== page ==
One difference between Priests for Life Canada and other pro-life organizations is that they expand their scope of operation to include artificial contraception and family issues. According to Father Whelan, 80% of all Catholics practice artificial contraception and he sees this as the root of all pro-life issues. “It goes against the natural law,” he says. “It doesn’t make sense to kill our own offspring.”

Each year, Priests for Life Canada conducts a one-day pro-life/pro-family symposium and luncheon banquet for clergy and laity. Usually held in Ottawa, it’s open to members and non-members alike and generally has a family-centered theme. The day includes Mass, talks by professionals in the field of family and life, and a luncheon banquet. The eighth annual Priests for Life Canada Symposium will be held on Prince Edward Island in October. The keynote speaker will be Cardinal Marc Oulette, archbishop of Quebec and primate of Canada. This year’s theme is Life and Family.

Stepping Up

Priests for Life Canada began 12 years ago in the Diocese of Pembroke, Ontario, with a handful of young men interested in emulating the activities of Priests for Life in the United States. Within a year, they had formed their mission and vision and gathered a 12-member board of directors. Today the board functions as both governing body and task force.

Managing Director Mike Vande Wiel has been with the organization from the start and handles the nuts-and-bolts end of things from his Ontario home.

“The main thrust behind the effort to start Priests for Life Canada,” he says, “was because we were hearing comments from the general public that priests weren’t doing enough in the pro-life arena.”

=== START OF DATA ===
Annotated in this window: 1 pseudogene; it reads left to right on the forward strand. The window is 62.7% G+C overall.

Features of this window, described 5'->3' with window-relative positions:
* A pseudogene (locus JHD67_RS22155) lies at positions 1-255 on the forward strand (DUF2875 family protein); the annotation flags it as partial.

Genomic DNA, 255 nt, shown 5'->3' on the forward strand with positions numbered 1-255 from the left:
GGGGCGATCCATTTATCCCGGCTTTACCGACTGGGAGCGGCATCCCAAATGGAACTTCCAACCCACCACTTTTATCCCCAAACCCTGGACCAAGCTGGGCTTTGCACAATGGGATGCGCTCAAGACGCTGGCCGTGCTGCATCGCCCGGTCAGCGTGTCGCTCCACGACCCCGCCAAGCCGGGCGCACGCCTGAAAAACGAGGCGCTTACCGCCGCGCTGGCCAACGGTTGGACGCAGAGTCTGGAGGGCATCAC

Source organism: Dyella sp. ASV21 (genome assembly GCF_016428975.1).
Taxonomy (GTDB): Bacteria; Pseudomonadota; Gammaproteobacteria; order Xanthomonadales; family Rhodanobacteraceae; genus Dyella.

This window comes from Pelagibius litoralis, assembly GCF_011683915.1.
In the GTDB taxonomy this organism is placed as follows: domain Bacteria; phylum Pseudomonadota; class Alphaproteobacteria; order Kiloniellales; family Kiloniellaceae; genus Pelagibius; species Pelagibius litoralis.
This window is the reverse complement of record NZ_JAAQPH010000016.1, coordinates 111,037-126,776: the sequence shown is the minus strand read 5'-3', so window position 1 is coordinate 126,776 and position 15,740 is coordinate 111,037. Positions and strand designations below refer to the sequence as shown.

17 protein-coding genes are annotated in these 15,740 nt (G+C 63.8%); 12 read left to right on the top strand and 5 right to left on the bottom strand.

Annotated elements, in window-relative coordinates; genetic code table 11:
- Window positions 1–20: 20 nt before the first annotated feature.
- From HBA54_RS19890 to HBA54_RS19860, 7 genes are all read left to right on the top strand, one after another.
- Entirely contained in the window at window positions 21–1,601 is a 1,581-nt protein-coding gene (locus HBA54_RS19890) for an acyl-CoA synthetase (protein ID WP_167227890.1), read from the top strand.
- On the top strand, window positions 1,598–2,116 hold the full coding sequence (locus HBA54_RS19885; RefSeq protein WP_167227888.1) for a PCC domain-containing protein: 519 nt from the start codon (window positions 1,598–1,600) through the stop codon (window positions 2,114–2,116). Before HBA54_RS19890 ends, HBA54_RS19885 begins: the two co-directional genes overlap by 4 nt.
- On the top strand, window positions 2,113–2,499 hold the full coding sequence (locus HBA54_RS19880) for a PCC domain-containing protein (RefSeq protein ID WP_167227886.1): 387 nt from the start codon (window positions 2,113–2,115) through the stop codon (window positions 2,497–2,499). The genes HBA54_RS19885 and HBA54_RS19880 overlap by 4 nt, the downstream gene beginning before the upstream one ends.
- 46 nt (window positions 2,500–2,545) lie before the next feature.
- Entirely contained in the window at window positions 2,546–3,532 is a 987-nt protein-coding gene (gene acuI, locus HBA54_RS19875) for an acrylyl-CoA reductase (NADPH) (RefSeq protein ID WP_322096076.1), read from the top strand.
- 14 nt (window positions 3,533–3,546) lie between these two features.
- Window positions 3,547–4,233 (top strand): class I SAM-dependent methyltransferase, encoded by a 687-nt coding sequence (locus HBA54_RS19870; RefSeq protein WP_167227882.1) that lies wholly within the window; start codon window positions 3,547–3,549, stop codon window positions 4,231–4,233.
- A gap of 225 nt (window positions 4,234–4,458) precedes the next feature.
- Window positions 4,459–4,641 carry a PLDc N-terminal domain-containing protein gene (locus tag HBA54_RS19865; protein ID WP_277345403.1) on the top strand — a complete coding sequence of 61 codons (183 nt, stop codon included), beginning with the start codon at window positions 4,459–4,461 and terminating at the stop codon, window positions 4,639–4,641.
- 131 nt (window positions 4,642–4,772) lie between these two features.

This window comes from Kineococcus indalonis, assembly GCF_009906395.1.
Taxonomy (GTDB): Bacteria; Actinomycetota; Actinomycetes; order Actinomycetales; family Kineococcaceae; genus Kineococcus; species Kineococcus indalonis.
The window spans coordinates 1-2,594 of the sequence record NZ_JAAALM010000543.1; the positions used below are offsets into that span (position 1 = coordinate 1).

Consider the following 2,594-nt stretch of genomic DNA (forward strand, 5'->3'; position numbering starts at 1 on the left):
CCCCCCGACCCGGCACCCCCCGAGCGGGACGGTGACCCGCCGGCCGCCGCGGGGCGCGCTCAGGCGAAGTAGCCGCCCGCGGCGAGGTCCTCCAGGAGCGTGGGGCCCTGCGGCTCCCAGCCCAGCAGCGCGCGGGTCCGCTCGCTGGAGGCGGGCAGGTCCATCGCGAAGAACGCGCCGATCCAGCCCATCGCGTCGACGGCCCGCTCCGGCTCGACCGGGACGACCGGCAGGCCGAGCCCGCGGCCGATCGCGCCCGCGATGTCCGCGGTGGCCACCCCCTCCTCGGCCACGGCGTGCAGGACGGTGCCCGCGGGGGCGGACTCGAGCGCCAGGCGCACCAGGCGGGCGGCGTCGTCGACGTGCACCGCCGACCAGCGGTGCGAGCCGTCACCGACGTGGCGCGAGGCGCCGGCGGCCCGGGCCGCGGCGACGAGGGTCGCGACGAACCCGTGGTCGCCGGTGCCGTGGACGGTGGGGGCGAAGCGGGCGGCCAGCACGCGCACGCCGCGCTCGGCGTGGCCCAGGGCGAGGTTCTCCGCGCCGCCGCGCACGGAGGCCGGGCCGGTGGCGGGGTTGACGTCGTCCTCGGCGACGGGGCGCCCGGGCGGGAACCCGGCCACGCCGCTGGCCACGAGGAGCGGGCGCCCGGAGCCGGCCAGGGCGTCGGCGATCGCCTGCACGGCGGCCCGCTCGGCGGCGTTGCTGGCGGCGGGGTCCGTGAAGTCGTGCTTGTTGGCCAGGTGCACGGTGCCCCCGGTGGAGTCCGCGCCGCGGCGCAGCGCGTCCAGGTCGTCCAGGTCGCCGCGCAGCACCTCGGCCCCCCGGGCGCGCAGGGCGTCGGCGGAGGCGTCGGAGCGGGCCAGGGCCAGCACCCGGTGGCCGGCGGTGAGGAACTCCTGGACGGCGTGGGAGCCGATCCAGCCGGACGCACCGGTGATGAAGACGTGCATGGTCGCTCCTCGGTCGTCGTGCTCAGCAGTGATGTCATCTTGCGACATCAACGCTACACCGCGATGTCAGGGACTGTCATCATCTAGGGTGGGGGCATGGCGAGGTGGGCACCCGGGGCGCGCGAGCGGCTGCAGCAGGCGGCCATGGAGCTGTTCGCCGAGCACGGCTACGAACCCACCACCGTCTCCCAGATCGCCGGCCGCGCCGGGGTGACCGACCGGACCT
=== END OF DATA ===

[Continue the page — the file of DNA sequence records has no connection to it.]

The organization has done much to regain lost ground. “Now Catholics in the pro-life movement know that their clergy is involved and organized in a way that shows their concern — and that Catholics stand united to protect life,” says Vande Wiel. “When people hear about us, they’re happy to know that the clergy is involved in this issue.”

Priests for Life Canada runs on a limited budget gleaned from private donations, a staff of two and a corps of volunteers. Darlene Dalton is the organization’s office manager and is based in Ottawa. Most of her workday is spent fielding phone calls, fulfilling literature requests and coordinating the organization’s mailings.

“I know I can always count on our volunteers,” she says. “As busy as their lifestyles are, they’re very dedicated.”

Ultimately, the goal of Priests for Life Canada is to be put out of business by having accomplished their mission of transforming Canada into a culture of life. Currently, Canada has no laws governing abortion; it’s neither legal nor illegal there. Abortions occur at the rate of between 100,000 and 110,000 a year and have been growing exponentially over the past three or four decades.

“Considering that the population of Canada is one-10th that of the United States,” Mike Vande Wiel remarks, “that’s still an alarming rate of abortions.”

(In the United States, a total of 848,163 abortions were reported to the Centers for Disease Control for 2003, the latest year for which the CDC has an exact tally. The abortion ratio was 241 per 1,000 live births.)

Marge Fenelon writes from

Cudahy, Wisconsin.